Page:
Mrs Hemingway by Naomi Wood

Mrs-hemingwayA few weeks ago I had the pleasure of seeing author Naomi Wood at the Edinburgh Book Festival. As I was waiting in line, ready to enter the auditorium, i finished her book Mrs Hemingway, but have not yet had a chance to review it. So with the image of it fading in my memory, i will now attempt to put together a few coherent thoughts.

Mrs Hemingway recounts the story of Ernest Hemingway’s four (!) wives. Wood did an amazing job researching the book and tried to give some real insight into why intelligent, self assured women repeatedly found themselves married to a temperamental philanderer.

The book, of course, starts with Hadley Richardson, Ernest’s first wife, whose story is largely retold in Paula McLain’s The Paris Wife. I think that because I had already read this book, I was a little bored by this first section. I already knew what was going to happen and it all seemed rather fresh in my mind. Similarly, the story of Fife (Pauline Pfeiffer), Ernest’s second wife is rather well worn territory as well, though Wood did a wonderful job at softening an individual who is often viewed as a sly temptress.

One of my favorite parts of the novel was dedicated to Wife 3, Martha Gelhorn, who is a fascinating woman. In fact I would have loved an entire novel just about her. The story ends with Mary Welsh, who is forced to pick up the pieces after Ernest’s untimely death. This, in fact, was my favorite part of the novel, likely due to the fact that I knew the least about this part of Hemingway’s life (and afterlife).

Overall, Mrs Hemingway may not have been the best choice of novel for me. Though I love Hemingway’s writing, I’ve never been a fan of the man. Let’s face it, he was a bit of a jerk. Ultimately, this novel just made me even more angry at him for treating the women in his life to poorly. I’ve also read a fair number of novels set among The Lost Generation lately, and I think I’ve become bored with them.

Who would like this book?  Obviously this book is perfect for fans of Hemingway who want an inside look at his life. More than The Paris Wife, Mrs Hemingway really deals with the personal side of Hemingway’s life. Instead of all the partying with the Fitzgerald’s, we get a picture of the Hemingway family’s domestic sphere in Mrs Hemingway.


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  2. I didn’t like The Paris Wife much. I think like you, I do not care for Hemingway the man (I’ve never actually read any of his work) and couldn’t understand why someone like Hadley would even stay with him. And if you can’t relate to the material…it becomes stale quickly. Now if there was a book on Martha Gelhorn and Hemingway was a footnote…I might read that.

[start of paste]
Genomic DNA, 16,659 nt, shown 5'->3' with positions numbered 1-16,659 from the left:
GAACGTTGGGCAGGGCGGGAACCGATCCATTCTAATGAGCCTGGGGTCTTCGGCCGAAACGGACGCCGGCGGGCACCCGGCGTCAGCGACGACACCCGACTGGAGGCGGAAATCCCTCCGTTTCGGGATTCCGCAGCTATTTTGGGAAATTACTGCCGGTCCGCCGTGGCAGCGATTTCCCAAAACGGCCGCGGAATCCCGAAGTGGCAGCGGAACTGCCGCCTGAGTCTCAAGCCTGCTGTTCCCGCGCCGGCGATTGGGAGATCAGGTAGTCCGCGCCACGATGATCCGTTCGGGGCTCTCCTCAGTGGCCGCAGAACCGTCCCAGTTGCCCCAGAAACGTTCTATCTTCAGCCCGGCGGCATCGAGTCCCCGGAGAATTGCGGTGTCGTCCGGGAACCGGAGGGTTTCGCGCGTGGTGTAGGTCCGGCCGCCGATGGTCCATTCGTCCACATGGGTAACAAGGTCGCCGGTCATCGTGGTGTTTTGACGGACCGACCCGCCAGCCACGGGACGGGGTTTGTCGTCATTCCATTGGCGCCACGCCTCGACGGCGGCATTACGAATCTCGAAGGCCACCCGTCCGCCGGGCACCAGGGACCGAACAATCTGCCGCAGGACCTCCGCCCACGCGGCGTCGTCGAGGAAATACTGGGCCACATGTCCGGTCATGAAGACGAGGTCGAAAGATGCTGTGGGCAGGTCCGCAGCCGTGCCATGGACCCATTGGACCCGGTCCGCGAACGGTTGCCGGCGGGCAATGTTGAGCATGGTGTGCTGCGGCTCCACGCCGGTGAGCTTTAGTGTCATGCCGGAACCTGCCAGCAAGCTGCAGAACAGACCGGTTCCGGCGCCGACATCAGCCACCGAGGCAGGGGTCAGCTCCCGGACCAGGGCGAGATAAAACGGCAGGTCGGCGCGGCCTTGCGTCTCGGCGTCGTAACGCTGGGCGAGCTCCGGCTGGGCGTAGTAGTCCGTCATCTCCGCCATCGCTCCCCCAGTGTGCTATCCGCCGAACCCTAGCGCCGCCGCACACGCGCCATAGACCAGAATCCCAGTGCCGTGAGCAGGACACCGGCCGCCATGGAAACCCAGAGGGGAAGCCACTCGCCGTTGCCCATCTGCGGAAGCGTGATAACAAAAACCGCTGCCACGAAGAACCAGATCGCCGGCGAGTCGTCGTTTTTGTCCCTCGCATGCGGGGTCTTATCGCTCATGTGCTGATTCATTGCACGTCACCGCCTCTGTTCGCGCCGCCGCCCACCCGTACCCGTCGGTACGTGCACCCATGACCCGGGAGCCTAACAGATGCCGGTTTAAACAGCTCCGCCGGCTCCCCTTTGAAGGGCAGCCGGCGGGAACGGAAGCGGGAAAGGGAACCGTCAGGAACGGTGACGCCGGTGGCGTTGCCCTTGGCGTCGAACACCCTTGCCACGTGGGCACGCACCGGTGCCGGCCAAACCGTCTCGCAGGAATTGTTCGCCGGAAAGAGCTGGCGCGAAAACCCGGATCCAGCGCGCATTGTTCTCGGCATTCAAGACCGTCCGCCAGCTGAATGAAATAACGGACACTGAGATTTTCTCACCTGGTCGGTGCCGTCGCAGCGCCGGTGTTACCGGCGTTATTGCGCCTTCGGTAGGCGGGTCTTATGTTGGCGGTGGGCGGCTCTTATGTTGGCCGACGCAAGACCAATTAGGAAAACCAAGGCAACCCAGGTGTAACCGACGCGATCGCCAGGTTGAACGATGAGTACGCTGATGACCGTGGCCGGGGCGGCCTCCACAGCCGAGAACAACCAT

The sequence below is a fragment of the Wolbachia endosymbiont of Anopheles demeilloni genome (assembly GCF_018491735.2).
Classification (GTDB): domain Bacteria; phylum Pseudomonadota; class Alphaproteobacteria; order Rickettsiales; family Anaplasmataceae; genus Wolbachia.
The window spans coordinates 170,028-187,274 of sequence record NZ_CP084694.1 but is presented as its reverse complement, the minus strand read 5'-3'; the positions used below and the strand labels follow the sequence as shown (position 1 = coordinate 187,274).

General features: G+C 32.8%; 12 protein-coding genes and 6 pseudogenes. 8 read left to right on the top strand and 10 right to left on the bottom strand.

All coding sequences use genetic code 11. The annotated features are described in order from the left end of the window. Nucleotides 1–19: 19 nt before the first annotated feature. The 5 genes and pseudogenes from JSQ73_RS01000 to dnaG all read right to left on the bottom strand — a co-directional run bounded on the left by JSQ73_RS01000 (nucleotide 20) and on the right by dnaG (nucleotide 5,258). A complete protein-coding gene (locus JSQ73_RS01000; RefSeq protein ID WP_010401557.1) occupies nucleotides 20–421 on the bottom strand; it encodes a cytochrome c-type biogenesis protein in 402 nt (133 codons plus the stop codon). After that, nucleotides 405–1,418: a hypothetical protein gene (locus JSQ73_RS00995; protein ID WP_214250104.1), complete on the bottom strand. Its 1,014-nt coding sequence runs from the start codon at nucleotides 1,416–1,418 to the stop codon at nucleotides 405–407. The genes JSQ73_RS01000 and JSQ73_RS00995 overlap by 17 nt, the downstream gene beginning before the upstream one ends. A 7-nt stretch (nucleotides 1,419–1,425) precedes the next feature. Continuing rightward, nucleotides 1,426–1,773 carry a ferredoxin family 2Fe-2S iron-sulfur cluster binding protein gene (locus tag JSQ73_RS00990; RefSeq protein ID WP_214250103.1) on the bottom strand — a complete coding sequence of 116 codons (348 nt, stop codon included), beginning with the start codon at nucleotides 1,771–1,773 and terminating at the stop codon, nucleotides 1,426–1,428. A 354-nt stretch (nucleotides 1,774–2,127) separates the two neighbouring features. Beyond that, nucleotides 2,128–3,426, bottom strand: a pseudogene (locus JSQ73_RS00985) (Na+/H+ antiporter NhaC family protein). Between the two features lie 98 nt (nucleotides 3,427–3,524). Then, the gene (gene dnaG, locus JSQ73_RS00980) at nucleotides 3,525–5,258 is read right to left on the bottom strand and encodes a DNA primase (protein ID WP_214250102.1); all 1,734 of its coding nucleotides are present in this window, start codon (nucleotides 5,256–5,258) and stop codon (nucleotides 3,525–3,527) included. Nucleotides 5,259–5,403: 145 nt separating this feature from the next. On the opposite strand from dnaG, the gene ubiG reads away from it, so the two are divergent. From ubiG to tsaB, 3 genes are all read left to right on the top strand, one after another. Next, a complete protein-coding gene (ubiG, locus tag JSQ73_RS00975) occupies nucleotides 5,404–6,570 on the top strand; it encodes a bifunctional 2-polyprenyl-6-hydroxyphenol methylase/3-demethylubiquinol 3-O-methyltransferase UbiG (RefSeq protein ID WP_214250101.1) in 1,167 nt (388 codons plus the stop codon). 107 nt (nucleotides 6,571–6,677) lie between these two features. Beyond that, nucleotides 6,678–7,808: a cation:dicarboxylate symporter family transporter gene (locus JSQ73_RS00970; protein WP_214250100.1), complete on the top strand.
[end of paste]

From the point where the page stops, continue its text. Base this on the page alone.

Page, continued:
3. I’ve had this one sitting on my shelf since May, I started it, got maybe thirty pages in and suffered from the same thought as you – a bit boring. I am already familiar with his marriage to Hadley, so I wasn’t enjoying it and haven’t picked it up since.

  4. I go back and forth between wanting to read this book and not. Maybe next year… I found a book called “The Women Who Wrote the War” some months ago. I haven’t yet read it, but it mentions Martha Gelhorn. Maybe that is something you would be interested in.

  5. Okay, glad I am not alone floating in the boat of boredom concerning this book. While the frustration shouldn’t be against Wood and her writing, it was all due to my inability to enjoy a book about women that are supposed to be smart and intelligent flounder around chasing a man that clearly could care less what or whom was in the room with him whenever his need struck. It was painful to read about these women turning against one another instead of turning on the man. I as well have found that I cannot find enjoyment in these stories like Z, and Studio Saint X, etc. Too disappointing and I’ve not reached for anything like them since.

  6. I can see how Hemingway being such a continued ass could be a turn-off in this book. I actually thought that Wood’s account of his four marriages humanized him a bit more than some other works about him (fiction and non) that I’ve read, but that still doesn’t make him at all a nice guy. Still, interesting that four such interesting, smart women fell so hard for him–there must have been something about him, that larger-than-life persona that so many records talk about–that doesn’t convey on the page. Because lord knows he was never a good husband, that much is clear.

  7. Thank you for validating my feelings. I’ve not been interested in this book just because I think Hemingway was an over-rated macho pig- especially in his personal relationships. Deep down, I think he hated women. Anyway, this novel sounds like a pass for me- thank you for not adding to my TBR pile!

  8. I’m in a bind here, I react to those who hurt others to the extent of rejecting their writing (eg J-J Rousseau who had his children put into a foundling hospital, Thomas Hardy who wrote acclaimed, but to my mind hypocritical, love poems to his deceased wife when he’d ignored/neglected her when very ill turning all his attention to the woman who was to become his second wife, later neglected too), and yet I love Rouseau’s humanity and Hardy’s novels. Ernest Hemingway IS a great writer: Old Man and the Sea, For Whom the Bell Tolls for instance and he does write movingly on love too. People are of their time, are complex – obvious I know.. The Cuban author Leonardo Padura writes on Hemingway’s work in a most thoughtful way in his Mario Conde detective novel: ‘Adios Hemingway’ – it made me reconsider Hemingway’s work yet again. I heard ‘The Paris Wife’ read on R4 and enjoyed it. Shall I confuse myself even more by reading Naomi Wood’s book? I think I’ll wait until it appears in my local Oxfam and concentrate instead on my TBR.
    Best wishes anyway.

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